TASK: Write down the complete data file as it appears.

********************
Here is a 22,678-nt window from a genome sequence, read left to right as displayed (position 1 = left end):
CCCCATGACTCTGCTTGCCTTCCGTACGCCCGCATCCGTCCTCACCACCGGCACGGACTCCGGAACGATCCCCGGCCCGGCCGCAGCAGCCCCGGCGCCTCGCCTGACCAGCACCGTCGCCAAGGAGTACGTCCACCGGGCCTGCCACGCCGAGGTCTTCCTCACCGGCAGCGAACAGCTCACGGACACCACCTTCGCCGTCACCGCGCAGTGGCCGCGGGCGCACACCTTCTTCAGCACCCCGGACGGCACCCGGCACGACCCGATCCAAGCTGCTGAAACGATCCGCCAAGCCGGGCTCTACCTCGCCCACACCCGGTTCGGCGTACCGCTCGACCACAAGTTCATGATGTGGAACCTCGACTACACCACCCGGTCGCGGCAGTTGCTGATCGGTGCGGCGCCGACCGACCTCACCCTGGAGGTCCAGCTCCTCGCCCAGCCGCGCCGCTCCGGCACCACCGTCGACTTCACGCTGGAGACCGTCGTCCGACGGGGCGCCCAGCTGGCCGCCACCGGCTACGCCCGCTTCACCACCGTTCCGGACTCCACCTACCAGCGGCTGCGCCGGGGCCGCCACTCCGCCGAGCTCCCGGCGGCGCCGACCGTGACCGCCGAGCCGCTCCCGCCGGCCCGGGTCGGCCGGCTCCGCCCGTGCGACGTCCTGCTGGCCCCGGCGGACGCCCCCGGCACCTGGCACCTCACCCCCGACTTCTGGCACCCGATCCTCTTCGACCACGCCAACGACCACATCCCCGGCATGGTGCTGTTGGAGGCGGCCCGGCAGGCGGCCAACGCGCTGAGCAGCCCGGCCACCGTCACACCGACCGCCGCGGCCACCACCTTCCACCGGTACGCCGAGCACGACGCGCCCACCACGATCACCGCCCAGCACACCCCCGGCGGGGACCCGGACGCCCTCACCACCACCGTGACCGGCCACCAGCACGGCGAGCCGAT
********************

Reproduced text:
Here is a 22,678-nt window from a genome sequence, read left to right as displayed (position 1 = left end):
CCCCATGACTCTGCTTGCCTTCCGTACGCCCGCATCCGTCCTCACCACCGGCACGGACTCCGGAACGATCCCCGGCCCGGCCGCAGCAGCCCCGGCGCCTCGCCTGACCAGCACCGTCGCCAAGGAGTACGTCCACCGGGCCTGCCACGCCGAGGTCTTCCTCACCGGCAGCGAACAGCTCACGGACACCACCTTCGCCGTCACCGCGCAGTGGCCGCGGGCGCACACCTTCTTCAGCACCCCGGACGGCACCCGGCACGACCCGATCCAAGCTGCTGAAACGATCCGCCAAGCCGGGCTCTACCTCGCCCACACCCGGTTCGGCGTACCGCTCGACCACAAGTTCATGATGTGGAACCTCGACTACACCACCCGGTCGCGGCAGTTGCTGATCGGTGCGGCGCCGACCGACCTCACCCTGGAGGTCCAGCTCCTCGCCCAGCCGCGCCGCTCCGGCACCACCGTCGACTTCACGCTGGAGACCGTCGTCCGACGGGGCGCCCAGCTGGCCGCCACCGGCTACGCCCGCTTCACCACCGTTCCGGACTCCACCTACCAGCGGCTGCGCCGGGGCCGCCACTCCGCCGAGCTCCCGGCGGCGCCGACCGTGACCGCCGAGCCGCTCCCGCCGGCCCGGGTCGGCCGGCTCCGCCCGTGCGACGTCCTGCTGGCCCCGGCGGACGCCCCCGGCACCTGGCACCTCACCCCCGACTTCTGGCACCCGATCCTCTTCGACCACGCCAACGACCACATCCCCGGCATGGTGCTGTTGGAGGCGGCCCGGCAGGCGGCCAACGCGCTGAGCAGCCCGGCCACCGTCACACCGACCGCCGCGGCCACCACCTTCCACCGGTACGCCGAGCACGACGCGCCCACCACGATCACCGCCCAGCACACCCCCGGCGGGGACCCGGACGCCCTCACCACCACCGTGACCGGCCACCAGCACGGCGAGCCGAT